Article Abstract

Lymph node dissection during sublobar resection: why, when and how?

Authors: Pascal-Alexandre Thomas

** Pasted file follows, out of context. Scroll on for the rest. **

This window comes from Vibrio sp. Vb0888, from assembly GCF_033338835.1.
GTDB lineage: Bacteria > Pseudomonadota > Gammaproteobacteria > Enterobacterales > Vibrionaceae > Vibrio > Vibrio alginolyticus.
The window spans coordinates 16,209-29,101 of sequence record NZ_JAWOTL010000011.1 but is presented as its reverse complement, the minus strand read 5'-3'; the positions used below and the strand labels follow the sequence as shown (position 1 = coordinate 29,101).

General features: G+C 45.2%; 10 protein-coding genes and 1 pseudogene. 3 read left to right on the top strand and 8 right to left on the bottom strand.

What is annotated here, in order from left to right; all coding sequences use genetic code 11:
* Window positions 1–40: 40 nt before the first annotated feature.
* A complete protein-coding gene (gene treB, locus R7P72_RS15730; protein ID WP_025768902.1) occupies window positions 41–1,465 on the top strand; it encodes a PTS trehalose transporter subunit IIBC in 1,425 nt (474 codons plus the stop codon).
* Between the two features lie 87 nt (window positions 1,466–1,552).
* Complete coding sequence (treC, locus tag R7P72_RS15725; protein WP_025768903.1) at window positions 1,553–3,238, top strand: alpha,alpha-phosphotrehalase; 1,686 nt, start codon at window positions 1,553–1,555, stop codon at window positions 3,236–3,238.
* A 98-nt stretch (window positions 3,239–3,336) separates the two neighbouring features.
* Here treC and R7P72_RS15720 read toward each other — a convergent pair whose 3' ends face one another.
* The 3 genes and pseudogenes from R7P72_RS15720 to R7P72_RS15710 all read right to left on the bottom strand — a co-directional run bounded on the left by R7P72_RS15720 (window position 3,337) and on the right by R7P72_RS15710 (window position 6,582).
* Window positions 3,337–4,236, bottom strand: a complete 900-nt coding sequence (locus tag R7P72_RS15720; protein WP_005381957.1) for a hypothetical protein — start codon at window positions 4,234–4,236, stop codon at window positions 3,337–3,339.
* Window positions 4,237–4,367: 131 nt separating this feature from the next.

Appropriate lymph node (LN) assessment is a hallmark of surgical quality of curative intent operations for non-small cell lung cancer (NSCLC). Even in the era of extensive pre-treatment workup including routine PET-scanning and brain imaging, and selective invasive LN evaluation, unexpected LN metastases are found at surgery in more than 10% of patients with a cT1aN0 tumor. Systematic lymphadenectomy minimizes the risk of leaving tumor-LN behind and thus the risk of an incomplete resection, and provides the most truthful pTNM, which is decisive in directing adjuvant chemotherapy. Removal of interlobar, hilar, and mediastinal LNs is necessary during sublobar resection, as it is during lobectomy. In addition, segmental LNs should be dissected at both the resected and nonresected lobar segments, because the lymphatic flow from the resected segment can go directly to the neighboring segmental LNs to join the lymphatic network at the roots of the lobar bronchi, especially for tumors in anteriorly located segments. Finally, several anatomical studies described direct lymphatic vessels from the lower lobes into the upper lobar bronchi LN rendering also advisable clearance of the upper lobar LN in case of lower lobe NSCLC. Given that intralobar LN dissection is impossible within the remaining lobe after wedge resection, omission of segmental and intralobar LN retrieval may also explain the high incidence of loco-regional recurrence observed after wedge resection. Thus, segmentectomy should be preferred to wedge resection as the recommended type of sublobar resection.